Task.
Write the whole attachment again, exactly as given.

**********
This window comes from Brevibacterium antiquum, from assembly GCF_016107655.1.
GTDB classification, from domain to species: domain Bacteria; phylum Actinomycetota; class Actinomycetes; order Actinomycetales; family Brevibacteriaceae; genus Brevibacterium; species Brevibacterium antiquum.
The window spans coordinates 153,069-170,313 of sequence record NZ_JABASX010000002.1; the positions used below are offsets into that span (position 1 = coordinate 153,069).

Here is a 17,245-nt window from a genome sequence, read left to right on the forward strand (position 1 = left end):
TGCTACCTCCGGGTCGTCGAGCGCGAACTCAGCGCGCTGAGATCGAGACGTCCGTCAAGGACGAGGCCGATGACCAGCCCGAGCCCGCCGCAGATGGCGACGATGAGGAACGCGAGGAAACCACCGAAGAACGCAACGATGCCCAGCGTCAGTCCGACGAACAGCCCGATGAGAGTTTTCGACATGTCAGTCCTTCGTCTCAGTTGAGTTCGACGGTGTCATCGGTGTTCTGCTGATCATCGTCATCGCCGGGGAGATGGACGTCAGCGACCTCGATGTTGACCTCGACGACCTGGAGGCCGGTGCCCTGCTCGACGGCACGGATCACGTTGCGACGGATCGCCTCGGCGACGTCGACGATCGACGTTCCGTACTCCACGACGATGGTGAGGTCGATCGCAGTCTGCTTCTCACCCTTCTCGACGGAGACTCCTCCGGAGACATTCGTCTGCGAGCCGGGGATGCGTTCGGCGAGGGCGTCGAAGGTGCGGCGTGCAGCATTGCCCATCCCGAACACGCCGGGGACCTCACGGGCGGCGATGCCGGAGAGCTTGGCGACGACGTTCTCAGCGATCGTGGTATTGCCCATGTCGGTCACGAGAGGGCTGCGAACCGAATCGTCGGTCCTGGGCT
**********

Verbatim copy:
This window comes from Brevibacterium antiquum, from assembly GCF_016107655.1.
GTDB classification, from domain to species: domain Bacteria; phylum Actinomycetota; class Actinomycetes; order Actinomycetales; family Brevibacteriaceae; genus Brevibacterium; species Brevibacterium antiquum.
The window spans coordinates 153,069-170,313 of sequence record NZ_JABASX010000002.1; the positions used below are offsets into that span (position 1 = coordinate 153,069).

Here is a 17,245-nt window from a genome sequence, read left to right on the forward strand (position 1 = left end):
TGCTACCTCCGGGTCGTCGAGCGCGAACTCAGCGCGCTGAGATCGAGACGTCCGTCAAGGACGAGGCCGATGACCAGCCCGAGCCCGCCGCAGATGGCGACGATGAGGAACGCGAGGAAACCACCGAAGAACGCAACGATGCCCAGCGTCAGTCCGACGAACAGCCCGATGAGAGTTTTCGACATGTCAGTCCTTCGTCTCAGTTGAGTTCGACGGTGTCATCGGTGTTCTGCTGATCATCGTCATCGCCGGGGAGATGGACGTCAGCGACCTCGATGTTGACCTCGACGACCTGGAGGCCGGTGCCCTGCTCGACGGCACGGATCACGTTGCGACGGATCGCCTCGGCGACGTCGACGATCGACGTTCCGTACTCCACGACGATGGTGAGGTCGATCGCAGTCTGCTTCTCACCCTTCTCGACGGAGACTCCTCCGGAGACATTCGTCTGCGAGCCGGGGATGCGTTCGGCGAGGGCGTCGAAGGTGCGGCGTGCAGCATTGCCCATCCCGAACACGCCGGGGACCTCACGGGCGGCGATGCCGGAGAGCTTGGCGACGACGTTCTCAGCGATCGTGGTATTGCCCATGTCGGTCACGAGAGGGCTGCGAACCGAATCGTCGGTCCTGGGCT